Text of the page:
T cells are an important arm of the immune system that controls infections and tumor growth. When T cells fail, viruses and tumors persist and we see chronic infection or malignancies ensue. There is often high-level expression of a molecule that inhibits T cell function, programmed death-1 or PD-1 on tumor or chronic virus (HIV, HCV and HBV) T cells. When there is high-level expression of PD-1, T cells don't do their jobs and tumors and chronic viral infections are allowed to persist. There are newly FDA approved treatments for cancer patients that block the pathway we studied with the goal of activating T cells to kill tumor cells. This has been a big advance in melanoma, some types of lung cancer and renal cancer. However, they don't work in more than 40% of patients with those cancers. Part of what we didn't know that might help us improve therapy is what drives high-level production of PD-1. Our paper defines an additional important mechanism for increasing PD-1 when T cells recognize virally infected or tumor cells. We hope this will allow improvements in the therapy for cancers and potentially for HIV cure, for which blockade of PD-1 is also being investigated.
ARTICLE: TGFβ1-Mediated SMAD3 Enhances PD-1 Expression on Antigen-Specific T Cells in Cancer
AUTHORS: Benjamin V. Park, Zachary T. Freeman, Ali Ghasemzadeh, Michael A. Chattergoon, Alleluiah Rutebemberwa, Jordana Steigner, Matthew E. Winter, Thanh V. Huynh, Suzanne M.Sebald, Se-Jin Lee, Fan Pan, Drew M. Pardoll and Andrea L. Cox
JOURNAL: Cancer Discov. 2016 Dec;6(12):1366-1381. Epub 2016 Sep 28.
Programmed death-1 (PD-1) is a coinhibitory receptor that downregulates the activity of tumor-infiltrating lymphocytes (TIL) in cancer and of virus-specific T cells in chronic infection. The molecular mechanisms driving high PD-1 expression on TILs have not been fully investigated. We demonstrate that TGFβ1 enhances antigen-induced PD-1 expression through SMAD3-dependent, SMAD2-independent transcriptional activation in T cells in vitro and in TILs in vivo The PD-1hi subset seen in CD8+ TILs is absent in Smad3-deficient tumor-specific CD8+ TILs, resulting in enhanced cytokine production by TILs and in draining lymph nodes and antitumor activity. In addition to TGFβ1's previously known effects on T-cell function, our findings suggest that TGFβ1 mediates T-cell suppression via PD-1 upregulation in the tumor microenvironment (TME). They highlight bidirectional cross-talk between effector TILs and TGFβ-producing cells that upregulates multiple components of the PD-1 signaling pathway to inhibit antitumor immunity.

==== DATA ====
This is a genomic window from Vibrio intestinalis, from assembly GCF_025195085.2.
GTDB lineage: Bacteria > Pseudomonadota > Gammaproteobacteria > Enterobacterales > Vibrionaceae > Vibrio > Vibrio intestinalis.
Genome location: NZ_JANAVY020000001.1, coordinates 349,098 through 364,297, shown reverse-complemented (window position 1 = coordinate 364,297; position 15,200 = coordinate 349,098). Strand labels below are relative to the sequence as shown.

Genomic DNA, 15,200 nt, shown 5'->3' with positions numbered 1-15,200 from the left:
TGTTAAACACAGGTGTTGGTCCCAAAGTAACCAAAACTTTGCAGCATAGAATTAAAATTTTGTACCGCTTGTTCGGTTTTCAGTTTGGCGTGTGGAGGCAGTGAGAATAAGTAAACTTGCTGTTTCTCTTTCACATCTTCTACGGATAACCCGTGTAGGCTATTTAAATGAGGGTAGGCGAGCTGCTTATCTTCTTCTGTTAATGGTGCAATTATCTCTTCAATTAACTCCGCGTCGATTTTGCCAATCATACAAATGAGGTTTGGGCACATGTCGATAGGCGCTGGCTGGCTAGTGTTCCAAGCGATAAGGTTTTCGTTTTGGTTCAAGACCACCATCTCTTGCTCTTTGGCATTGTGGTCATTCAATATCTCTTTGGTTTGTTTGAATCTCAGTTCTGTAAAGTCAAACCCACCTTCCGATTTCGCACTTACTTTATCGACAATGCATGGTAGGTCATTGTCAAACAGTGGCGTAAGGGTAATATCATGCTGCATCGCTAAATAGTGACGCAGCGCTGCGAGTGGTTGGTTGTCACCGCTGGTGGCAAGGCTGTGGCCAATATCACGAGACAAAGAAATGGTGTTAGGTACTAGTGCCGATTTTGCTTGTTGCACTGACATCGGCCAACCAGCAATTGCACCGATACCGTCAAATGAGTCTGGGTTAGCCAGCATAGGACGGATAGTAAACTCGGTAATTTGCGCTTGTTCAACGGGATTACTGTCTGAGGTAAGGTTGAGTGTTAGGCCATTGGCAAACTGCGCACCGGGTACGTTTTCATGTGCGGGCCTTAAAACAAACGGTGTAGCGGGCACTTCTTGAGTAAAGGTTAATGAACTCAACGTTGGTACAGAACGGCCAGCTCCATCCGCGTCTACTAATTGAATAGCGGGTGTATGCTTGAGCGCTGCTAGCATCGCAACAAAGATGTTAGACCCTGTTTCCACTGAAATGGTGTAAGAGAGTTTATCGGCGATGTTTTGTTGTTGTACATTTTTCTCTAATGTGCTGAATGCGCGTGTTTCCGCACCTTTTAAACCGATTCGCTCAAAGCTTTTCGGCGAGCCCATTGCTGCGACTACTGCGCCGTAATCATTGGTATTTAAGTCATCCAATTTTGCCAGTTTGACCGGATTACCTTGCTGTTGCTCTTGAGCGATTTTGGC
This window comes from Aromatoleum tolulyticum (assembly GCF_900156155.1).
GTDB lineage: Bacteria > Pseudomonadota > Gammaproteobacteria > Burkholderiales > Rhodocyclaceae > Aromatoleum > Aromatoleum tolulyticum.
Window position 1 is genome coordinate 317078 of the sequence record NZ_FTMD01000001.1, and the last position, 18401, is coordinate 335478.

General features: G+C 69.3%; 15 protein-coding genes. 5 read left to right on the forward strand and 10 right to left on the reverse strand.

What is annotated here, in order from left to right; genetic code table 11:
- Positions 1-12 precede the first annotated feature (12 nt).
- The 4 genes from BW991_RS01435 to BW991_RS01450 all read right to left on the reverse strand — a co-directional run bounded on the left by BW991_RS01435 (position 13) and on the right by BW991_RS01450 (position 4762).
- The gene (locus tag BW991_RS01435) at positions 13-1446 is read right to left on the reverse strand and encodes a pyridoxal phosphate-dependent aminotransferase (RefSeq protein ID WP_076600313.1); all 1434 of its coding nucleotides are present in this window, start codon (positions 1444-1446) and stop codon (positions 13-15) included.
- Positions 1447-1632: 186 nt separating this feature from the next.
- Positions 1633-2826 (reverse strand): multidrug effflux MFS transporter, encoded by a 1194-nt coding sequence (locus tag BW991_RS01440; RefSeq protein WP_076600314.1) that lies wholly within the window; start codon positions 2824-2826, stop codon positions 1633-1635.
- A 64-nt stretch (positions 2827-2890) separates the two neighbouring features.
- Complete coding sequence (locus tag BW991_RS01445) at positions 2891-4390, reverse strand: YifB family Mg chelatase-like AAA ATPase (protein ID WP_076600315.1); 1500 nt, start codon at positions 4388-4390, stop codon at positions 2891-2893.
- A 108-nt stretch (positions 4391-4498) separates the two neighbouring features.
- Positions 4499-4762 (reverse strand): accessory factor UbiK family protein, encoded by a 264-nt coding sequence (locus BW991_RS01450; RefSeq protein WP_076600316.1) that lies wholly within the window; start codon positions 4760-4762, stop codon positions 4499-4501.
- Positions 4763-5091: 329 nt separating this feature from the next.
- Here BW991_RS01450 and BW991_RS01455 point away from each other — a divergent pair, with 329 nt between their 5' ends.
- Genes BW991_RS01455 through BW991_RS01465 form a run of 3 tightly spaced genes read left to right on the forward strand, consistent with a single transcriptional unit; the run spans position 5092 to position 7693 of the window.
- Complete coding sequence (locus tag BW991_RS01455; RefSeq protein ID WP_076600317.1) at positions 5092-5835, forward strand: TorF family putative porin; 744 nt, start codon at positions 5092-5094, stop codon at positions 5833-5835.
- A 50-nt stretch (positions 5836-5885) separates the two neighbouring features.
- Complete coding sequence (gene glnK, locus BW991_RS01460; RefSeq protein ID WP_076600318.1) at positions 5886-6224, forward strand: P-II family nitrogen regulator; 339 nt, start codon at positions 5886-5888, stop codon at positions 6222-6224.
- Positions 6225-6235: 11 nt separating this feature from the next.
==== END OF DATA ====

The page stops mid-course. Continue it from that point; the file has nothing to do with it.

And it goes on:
SIGNIFICANCE: Engagement of the coinhibitory receptor PD-1 or its ligand, PD-L1, dramatically inhibits the antitumor function of TILs within the TME. Our findings represent a novel immunosuppressive function of TGFβ and demonstrate that TGFβ1 allows tumors to evade host immune responses in part through enhanced SMAD3-mediated PD-1 expression on TILs.
For a link to the full article, click here: http://cancerdiscovery.aacrjournals.org/content/6/12/1366.long